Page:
Man versus Machine: Formula 1 Racing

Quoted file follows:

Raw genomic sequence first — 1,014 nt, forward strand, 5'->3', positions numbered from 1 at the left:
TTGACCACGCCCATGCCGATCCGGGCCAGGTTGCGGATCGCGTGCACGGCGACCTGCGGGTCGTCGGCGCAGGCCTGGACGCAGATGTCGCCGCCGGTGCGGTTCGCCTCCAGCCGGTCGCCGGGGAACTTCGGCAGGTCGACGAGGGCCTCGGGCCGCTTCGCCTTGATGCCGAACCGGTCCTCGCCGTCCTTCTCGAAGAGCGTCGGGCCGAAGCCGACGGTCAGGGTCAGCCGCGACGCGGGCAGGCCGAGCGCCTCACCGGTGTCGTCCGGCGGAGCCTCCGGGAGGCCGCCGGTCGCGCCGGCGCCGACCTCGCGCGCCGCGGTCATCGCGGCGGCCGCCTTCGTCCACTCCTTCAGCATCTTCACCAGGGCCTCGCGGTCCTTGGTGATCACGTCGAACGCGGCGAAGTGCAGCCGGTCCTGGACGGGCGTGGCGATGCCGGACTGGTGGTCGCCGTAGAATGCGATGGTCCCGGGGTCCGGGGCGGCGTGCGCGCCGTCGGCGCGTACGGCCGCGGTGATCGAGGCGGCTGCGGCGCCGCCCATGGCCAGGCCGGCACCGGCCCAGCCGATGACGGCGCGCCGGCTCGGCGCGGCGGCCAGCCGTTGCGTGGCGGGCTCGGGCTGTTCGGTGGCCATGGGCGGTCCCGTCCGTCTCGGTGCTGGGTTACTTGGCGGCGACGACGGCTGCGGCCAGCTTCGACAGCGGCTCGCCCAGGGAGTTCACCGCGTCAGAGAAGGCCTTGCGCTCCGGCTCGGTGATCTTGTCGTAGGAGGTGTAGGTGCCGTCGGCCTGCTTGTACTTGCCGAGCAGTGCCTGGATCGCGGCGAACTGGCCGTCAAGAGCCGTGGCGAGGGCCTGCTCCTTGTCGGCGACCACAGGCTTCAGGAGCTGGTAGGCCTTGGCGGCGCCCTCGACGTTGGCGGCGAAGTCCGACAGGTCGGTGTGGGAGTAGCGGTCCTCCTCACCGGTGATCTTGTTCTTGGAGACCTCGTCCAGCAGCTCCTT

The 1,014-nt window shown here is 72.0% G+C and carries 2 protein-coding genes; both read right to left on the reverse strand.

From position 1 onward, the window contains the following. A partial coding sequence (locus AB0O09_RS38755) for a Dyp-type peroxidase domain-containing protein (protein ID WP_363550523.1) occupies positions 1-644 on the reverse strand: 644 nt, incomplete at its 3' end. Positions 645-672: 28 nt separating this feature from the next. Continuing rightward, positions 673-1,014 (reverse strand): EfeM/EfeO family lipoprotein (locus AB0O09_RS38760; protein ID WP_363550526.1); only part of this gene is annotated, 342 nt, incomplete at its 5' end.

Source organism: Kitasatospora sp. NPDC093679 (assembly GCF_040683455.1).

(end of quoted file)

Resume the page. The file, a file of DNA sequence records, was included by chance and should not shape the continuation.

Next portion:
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If you have been following my blog you would know I am an F1 follower. Over the years I have blogged about how computing power is less useful than asking smart quarantine of data. This was demonstrated by Mclaren, an F1 team that gets the same voluminous data from its cars during a race as every other team, contracts with SAP (some years ago now) to use its then new in-memory analytics capability Sap Hana. The use of SAP software did not materially change the winning fortunes of Mclaren, even though the other teams didn’t have SAP software and all team's had the same data streams. More recently and my favorite F1-related blog touched in strategy. Toto Wolff, current chief executive for Mercedes, another F1 team, had just seen one of his two drivers win a race. It was a most unlikely win, given race conditions, use of safety cars, and a tire puncture on the last lap. He was asked after the race how his strategy had paid off. He said to the camera, with a wry German smile, “Strategy is learning by doing.” In other words, there was a strategy of sorts at the start of the race, but what was effective is that the strategy adjusts quickly and was flexible and adaptable, not perfect and so brittle. Brilliant. Last weeks edition of the Economist included an excellent article (see Man v Machine) that explored the contribution of driver and machine toward a winning record. The article was triggered by an historic feat: Lewis Hamilton, a Brit driving a Mercedes car, had just won his 91st F1 race. This equaled the record by Michael Schumacher, a German, who had driven a Ferrari for most of his 90 wins. I remember the day seeing that 92st win and I said to myself I would never see that bettered. How wrong I was. The article develops a model that tries to take account of driver, number of cars and different teams they raced for, and the car themselves, in order to rank the greatest F1 driver of all time. Cars are faster today; technology is more evolved; drivers are better, maybe... The bottom line is that neither Hamilton or Schumacher quite get rated top. The both raves for fewer different teams than winning drivers of the past. This shows how the car provides a more consistent and reliably progressive platform for any driver: the modern drivers are lucky to enjoy them. History’s earlier winners had to win in many more different cars with different capabilities. Taking this into account with the assumptions made and the greatest driver of all time is Juan Manuel Fangio. The point being that machines, more precisely the data and analytics used to design and engineer them, have a greater contribution to success than flesh and bone. Both man and machine are still needed. But the power balance continue to shift in different ways. Of course, my long gone mother (bless her soul) told me who she thought was the best F1 driver. It wasn’t any driver mentioned in this blog. A good example of why no amount of analysis will resolve discussions of subjectivity. Then again, my mom was probably right.
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